Valve on Linux
Valve Corporation, a video game maker based in Bellevue Washington, has rejected Windows 8 and is now promoting Ubuntu Linux. It will come as no news to most of the League, but Valve Corporation created some of the most important first-person shooters games, including the venerable Half-Life. According to Valve co-founder and chief executive Gabe Newell:
“I think Windows 8 is a catastrophe for everyone in the PC space. I think we’ll lose some of the top-tier PC/OEMs, who will exit the market. I think margins will be destroyed for a bunch of people. If that’s true, then it will be good to have alternatives to hedge against that eventuality.”
Valve provides Steam, a software service for sales, distribution, rights management and an open applications programming interface for the gaming world, linking developers to gamers and gamers to each other. It provides a host of useful utilities. In December of last year, Steam revealed a beta port for Linux, targeting Ubuntu, but the Steam beta is able to run on other distros with a modicum of installation effort.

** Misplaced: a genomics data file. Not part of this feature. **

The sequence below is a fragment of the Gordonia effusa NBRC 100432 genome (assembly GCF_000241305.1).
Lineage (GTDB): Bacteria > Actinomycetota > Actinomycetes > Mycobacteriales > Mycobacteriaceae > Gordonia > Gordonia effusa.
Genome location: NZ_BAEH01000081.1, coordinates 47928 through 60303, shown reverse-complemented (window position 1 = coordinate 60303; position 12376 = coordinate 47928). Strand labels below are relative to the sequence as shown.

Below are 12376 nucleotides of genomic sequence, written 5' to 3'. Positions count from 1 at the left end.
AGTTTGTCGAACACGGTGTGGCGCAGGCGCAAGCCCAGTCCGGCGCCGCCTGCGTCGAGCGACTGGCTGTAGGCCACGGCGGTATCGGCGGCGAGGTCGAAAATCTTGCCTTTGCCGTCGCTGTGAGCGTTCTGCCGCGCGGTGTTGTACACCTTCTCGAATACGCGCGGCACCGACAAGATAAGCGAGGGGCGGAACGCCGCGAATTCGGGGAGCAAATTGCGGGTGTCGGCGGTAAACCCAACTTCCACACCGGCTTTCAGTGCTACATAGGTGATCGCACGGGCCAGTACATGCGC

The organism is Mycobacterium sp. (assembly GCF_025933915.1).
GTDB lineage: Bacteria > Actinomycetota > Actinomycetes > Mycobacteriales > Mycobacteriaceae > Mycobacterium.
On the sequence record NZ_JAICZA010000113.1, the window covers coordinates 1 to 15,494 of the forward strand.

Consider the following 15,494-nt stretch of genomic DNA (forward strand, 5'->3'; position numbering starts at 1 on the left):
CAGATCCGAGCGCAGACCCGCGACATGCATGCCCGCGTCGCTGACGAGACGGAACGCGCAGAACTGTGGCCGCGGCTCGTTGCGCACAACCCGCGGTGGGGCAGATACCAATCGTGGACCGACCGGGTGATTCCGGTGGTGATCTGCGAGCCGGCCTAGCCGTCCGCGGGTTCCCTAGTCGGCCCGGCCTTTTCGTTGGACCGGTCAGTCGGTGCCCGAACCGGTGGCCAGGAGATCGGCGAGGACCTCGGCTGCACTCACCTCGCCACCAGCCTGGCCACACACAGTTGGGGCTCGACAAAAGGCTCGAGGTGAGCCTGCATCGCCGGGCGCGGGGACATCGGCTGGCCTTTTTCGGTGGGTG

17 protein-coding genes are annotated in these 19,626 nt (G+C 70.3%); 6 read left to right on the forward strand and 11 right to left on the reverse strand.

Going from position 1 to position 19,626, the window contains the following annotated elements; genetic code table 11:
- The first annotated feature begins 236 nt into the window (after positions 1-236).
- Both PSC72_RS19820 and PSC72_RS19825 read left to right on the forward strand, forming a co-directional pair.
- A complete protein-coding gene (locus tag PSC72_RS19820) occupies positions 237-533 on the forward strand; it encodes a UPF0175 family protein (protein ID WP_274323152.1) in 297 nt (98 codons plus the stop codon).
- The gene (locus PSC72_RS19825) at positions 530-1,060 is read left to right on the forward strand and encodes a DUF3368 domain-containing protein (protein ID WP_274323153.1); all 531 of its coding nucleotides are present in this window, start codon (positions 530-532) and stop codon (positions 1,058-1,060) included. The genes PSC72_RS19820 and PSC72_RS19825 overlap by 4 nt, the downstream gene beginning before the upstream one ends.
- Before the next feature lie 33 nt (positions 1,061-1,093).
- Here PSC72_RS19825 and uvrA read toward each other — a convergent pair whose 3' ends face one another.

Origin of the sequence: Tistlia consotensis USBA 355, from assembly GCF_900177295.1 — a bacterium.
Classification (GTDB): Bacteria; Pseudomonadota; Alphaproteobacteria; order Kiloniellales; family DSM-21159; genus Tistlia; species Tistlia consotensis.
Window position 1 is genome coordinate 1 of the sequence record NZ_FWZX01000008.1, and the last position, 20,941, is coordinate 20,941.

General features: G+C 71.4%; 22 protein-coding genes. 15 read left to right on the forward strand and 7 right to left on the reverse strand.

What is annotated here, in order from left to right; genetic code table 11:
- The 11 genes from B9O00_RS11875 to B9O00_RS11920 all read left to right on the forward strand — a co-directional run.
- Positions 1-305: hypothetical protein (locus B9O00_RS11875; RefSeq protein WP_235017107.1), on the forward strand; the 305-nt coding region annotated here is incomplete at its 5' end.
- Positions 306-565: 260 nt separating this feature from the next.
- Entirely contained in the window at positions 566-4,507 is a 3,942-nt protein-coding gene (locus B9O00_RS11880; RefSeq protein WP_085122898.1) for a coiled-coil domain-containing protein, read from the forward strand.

Valve is involved in several hardware projects including the much ballyhooed Piston Box, apparently running Linux.
Newell talked about supporting the development of “good/better/best” tiers of hardware, ranging from low-cost streaming solutions to “whatever those guys want to manufacture,” even when they don’t necessarily jibe with what Valve thinks is best. “It’s been surprisingly difficult when we say to people, ‘Don’t put an optical media drive in there,’ and they put an optical media drive in there and you’re like, ‘That makes it hotter, that makes it more expensive, and it makes the box bigger.’ Go ahead,” he said.